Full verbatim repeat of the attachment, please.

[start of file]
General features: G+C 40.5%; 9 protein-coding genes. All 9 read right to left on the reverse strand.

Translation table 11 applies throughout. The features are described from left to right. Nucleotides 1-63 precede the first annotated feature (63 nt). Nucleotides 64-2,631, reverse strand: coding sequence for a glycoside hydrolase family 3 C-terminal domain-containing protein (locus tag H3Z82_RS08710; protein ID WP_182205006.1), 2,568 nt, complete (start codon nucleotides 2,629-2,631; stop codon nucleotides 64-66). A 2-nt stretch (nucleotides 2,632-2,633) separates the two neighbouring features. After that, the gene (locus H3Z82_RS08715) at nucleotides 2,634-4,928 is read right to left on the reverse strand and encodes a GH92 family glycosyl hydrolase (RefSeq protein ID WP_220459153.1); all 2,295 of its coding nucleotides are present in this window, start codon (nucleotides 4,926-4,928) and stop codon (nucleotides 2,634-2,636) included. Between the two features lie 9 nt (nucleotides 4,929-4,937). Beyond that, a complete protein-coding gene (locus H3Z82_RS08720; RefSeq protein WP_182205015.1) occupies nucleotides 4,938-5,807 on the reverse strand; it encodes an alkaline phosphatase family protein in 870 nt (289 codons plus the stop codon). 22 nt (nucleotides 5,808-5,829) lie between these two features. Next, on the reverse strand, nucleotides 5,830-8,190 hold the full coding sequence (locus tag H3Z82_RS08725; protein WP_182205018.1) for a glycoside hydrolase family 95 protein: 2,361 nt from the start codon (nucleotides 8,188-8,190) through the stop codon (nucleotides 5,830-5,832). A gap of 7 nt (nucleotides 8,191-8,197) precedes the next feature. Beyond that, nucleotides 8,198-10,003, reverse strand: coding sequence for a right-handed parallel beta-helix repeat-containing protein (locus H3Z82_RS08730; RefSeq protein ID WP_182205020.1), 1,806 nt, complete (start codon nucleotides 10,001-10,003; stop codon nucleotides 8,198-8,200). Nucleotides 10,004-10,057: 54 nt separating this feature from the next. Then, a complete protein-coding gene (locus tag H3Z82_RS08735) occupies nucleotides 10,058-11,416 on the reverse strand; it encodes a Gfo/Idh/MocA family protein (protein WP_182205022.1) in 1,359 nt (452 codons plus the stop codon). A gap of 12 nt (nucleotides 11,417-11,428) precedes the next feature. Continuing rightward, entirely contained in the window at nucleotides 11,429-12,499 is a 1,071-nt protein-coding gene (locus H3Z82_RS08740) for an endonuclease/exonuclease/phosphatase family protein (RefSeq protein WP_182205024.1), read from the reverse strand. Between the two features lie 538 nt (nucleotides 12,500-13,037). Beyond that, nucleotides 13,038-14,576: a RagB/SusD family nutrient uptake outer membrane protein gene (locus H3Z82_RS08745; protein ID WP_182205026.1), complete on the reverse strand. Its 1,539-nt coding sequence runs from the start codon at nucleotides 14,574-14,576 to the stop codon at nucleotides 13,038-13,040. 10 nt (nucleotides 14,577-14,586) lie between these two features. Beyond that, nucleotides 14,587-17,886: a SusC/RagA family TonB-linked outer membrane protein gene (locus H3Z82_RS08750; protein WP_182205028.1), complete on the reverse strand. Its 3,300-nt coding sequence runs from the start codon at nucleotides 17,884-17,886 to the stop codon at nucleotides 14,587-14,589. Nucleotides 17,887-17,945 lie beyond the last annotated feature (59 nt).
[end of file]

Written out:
General features: G+C 40.5%; 9 protein-coding genes. All 9 read right to left on the reverse strand.

Translation table 11 applies throughout. The features are described from left to right. Nucleotides 1-63 precede the first annotated feature (63 nt). Nucleotides 64-2,631, reverse strand: coding sequence for a glycoside hydrolase family 3 C-terminal domain-containing protein (locus tag H3Z82_RS08710; protein ID WP_182205006.1), 2,568 nt, complete (start codon nucleotides 2,629-2,631; stop codon nucleotides 64-66). A 2-nt stretch (nucleotides 2,632-2,633) separates the two neighbouring features. After that, the gene (locus H3Z82_RS08715) at nucleotides 2,634-4,928 is read right to left on the reverse strand and encodes a GH92 family glycosyl hydrolase (RefSeq protein ID WP_220459153.1); all 2,295 of its coding nucleotides are present in this window, start codon (nucleotides 4,926-4,928) and stop codon (nucleotides 2,634-2,636) included. Between the two features lie 9 nt (nucleotides 4,929-4,937). Beyond that, a complete protein-coding gene (locus H3Z82_RS08720; RefSeq protein WP_182205015.1) occupies nucleotides 4,938-5,807 on the reverse strand; it encodes an alkaline phosphatase family protein in 870 nt (289 codons plus the stop codon). 22 nt (nucleotides 5,808-5,829) lie between these two features. Next, on the reverse strand, nucleotides 5,830-8,190 hold the full coding sequence (locus tag H3Z82_RS08725; protein WP_182205018.1) for a glycoside hydrolase family 95 protein: 2,361 nt from the start codon (nucleotides 8,188-8,190) through the stop codon (nucleotides 5,830-5,832). A gap of 7 nt (nucleotides 8,191-8,197) precedes the next feature. Beyond that, nucleotides 8,198-10,003, reverse strand: coding sequence for a right-handed parallel beta-helix repeat-containing protein (locus H3Z82_RS08730; RefSeq protein ID WP_182205020.1), 1,806 nt, complete (start codon nucleotides 10,001-10,003; stop codon nucleotides 8,198-8,200). Nucleotides 10,004-10,057: 54 nt separating this feature from the next. Then, a complete protein-coding gene (locus tag H3Z82_RS08735) occupies nucleotides 10,058-11,416 on the reverse strand; it encodes a Gfo/Idh/MocA family protein (protein WP_182205022.1) in 1,359 nt (452 codons plus the stop codon). A gap of 12 nt (nucleotides 11,417-11,428) precedes the next feature. Continuing rightward, entirely contained in the window at nucleotides 11,429-12,499 is a 1,071-nt protein-coding gene (locus H3Z82_RS08740) for an endonuclease/exonuclease/phosphatase family protein (RefSeq protein WP_182205024.1), read from the reverse strand. Between the two features lie 538 nt (nucleotides 12,500-13,037). Beyond that, nucleotides 13,038-14,576: a RagB/SusD family nutrient uptake outer membrane protein gene (locus H3Z82_RS08745; protein ID WP_182205026.1), complete on the reverse strand. Its 1,539-nt coding sequence runs from the start codon at nucleotides 14,574-14,576 to the stop codon at nucleotides 13,038-13,040. 10 nt (nucleotides 14,577-14,586) lie between these two features. Beyond that, nucleotides 14,587-17,886: a SusC/RagA family TonB-linked outer membrane protein gene (locus H3Z82_RS08750; protein WP_182205028.1), complete on the reverse strand. Its 3,300-nt coding sequence runs from the start codon at nucleotides 17,884-17,886 to the stop codon at nucleotides 14,587-14,589. Nucleotides 17,887-17,945 lie beyond the last annotated feature (59 nt).